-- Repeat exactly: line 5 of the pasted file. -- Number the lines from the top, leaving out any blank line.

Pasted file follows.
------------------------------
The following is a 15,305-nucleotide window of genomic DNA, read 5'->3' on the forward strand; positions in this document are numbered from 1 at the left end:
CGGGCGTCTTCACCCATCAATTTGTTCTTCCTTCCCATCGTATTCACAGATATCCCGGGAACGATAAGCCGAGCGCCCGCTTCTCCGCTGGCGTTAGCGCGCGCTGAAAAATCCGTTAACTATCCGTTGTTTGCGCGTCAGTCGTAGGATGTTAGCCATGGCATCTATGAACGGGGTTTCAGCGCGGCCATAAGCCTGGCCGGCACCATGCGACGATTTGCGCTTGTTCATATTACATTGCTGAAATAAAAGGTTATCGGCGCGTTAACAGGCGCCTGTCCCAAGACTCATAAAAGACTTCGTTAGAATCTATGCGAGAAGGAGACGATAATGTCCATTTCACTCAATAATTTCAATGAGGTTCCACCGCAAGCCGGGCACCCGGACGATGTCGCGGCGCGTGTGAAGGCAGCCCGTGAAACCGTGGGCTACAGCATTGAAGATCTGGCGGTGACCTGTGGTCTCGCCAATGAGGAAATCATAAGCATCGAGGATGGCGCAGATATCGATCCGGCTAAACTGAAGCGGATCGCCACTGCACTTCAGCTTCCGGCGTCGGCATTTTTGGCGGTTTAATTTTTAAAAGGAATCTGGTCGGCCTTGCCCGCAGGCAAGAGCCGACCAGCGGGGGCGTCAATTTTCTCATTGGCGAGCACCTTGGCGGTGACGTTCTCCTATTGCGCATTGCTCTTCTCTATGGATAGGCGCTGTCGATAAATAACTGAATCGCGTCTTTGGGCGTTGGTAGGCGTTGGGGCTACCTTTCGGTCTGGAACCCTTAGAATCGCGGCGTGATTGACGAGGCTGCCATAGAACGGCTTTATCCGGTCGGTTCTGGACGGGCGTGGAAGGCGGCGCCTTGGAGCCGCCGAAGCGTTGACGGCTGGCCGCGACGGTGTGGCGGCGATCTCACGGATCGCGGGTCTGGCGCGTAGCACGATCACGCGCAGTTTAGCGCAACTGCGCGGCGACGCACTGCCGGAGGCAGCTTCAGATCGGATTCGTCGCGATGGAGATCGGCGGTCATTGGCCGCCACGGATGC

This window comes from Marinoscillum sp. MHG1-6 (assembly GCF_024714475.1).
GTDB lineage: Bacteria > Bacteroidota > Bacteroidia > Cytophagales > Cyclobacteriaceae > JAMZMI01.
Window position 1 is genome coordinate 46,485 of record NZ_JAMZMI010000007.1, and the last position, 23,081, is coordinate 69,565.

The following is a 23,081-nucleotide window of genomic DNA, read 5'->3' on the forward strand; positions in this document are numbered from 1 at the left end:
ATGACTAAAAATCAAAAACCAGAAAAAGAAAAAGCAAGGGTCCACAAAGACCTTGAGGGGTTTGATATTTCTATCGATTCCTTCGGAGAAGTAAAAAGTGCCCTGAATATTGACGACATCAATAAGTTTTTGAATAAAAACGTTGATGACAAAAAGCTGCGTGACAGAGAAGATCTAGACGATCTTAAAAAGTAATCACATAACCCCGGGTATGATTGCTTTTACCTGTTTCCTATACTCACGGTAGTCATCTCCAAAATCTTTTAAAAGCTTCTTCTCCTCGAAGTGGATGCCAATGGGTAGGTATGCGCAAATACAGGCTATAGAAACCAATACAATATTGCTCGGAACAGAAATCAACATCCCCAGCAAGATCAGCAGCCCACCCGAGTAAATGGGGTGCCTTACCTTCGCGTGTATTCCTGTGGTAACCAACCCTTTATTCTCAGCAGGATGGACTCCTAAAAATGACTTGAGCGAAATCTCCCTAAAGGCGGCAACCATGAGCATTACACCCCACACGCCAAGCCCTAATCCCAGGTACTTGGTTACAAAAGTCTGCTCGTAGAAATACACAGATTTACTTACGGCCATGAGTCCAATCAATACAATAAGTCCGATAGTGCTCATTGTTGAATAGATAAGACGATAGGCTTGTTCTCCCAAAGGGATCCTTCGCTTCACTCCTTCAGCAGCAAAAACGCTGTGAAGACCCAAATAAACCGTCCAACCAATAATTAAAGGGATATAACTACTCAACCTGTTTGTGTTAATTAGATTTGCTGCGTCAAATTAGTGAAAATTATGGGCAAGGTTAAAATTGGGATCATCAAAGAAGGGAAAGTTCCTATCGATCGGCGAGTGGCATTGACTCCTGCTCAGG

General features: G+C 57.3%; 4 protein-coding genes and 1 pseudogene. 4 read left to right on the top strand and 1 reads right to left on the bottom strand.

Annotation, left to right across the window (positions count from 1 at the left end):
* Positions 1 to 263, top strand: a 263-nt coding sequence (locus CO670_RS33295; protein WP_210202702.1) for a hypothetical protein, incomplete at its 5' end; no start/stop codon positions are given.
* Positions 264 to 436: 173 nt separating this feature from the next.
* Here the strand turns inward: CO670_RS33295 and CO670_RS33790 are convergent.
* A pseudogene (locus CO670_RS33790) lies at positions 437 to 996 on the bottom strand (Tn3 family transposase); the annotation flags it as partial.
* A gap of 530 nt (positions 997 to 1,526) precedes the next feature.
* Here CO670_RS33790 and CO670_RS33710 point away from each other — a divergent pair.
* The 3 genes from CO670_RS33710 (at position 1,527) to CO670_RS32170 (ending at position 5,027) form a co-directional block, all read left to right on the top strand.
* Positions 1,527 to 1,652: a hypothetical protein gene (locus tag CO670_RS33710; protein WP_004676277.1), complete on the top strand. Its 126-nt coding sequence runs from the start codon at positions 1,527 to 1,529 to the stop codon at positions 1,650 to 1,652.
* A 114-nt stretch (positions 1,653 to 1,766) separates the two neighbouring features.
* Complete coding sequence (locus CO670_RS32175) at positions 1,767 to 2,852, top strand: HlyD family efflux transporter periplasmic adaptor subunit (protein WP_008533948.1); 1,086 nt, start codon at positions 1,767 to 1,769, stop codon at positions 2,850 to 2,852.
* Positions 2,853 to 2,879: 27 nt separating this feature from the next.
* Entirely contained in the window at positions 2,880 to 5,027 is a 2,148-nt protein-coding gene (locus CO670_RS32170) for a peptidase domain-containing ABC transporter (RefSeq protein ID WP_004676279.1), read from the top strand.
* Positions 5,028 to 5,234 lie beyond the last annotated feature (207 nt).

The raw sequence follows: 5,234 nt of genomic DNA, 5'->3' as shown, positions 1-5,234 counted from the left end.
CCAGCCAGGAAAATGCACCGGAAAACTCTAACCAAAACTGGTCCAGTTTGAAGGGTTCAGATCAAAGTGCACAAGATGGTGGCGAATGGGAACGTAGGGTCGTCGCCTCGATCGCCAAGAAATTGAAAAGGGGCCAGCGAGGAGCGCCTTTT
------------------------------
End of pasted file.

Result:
Window position 1 is genome coordinate 46,485 of record NZ_JAMZMI010000007.1, and the last position, 23,081, is coordinate 69,565.